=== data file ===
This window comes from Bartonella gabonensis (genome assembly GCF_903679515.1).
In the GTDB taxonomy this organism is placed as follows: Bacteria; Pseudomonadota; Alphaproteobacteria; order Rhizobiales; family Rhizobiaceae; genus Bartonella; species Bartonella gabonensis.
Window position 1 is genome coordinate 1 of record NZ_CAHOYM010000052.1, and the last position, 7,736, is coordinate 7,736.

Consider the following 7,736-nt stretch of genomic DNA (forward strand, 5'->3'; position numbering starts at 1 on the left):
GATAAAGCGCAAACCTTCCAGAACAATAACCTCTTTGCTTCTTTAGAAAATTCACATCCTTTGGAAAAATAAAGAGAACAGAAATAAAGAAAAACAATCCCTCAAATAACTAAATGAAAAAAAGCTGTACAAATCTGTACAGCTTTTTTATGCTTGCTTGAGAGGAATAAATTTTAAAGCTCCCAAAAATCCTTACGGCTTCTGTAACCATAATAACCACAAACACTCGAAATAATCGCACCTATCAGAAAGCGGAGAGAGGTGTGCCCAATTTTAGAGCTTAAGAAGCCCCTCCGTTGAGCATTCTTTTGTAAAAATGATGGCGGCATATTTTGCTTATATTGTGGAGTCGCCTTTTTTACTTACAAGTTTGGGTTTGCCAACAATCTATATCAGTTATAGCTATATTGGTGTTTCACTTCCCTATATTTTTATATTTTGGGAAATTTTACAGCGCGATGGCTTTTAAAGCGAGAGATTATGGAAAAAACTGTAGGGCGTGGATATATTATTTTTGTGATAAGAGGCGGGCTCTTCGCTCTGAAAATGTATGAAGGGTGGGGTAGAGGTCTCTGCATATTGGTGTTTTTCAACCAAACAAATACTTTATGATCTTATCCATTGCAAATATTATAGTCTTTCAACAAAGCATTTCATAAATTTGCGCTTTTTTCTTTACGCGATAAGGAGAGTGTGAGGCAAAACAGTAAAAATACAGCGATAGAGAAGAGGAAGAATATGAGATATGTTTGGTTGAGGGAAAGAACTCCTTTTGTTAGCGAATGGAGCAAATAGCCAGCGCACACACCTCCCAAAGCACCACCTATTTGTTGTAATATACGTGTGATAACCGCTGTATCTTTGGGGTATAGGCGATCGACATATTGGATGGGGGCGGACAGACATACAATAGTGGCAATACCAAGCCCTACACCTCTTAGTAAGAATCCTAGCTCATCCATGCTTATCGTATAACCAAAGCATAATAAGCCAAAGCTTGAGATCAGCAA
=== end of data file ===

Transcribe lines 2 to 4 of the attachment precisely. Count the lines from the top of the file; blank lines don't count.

In the GTDB taxonomy this organism is placed as follows: Bacteria; Pseudomonadota; Alphaproteobacteria; order Rhizobiales; family Rhizobiaceae; genus Bartonella; species Bartonella gabonensis.
Window position 1 is genome coordinate 1 of record NZ_CAHOYM010000052.1, and the last position, 7,736, is coordinate 7,736.

Consider the following 7,736-nt stretch of genomic DNA (forward strand, 5'->3'; position numbering starts at 1 on the left):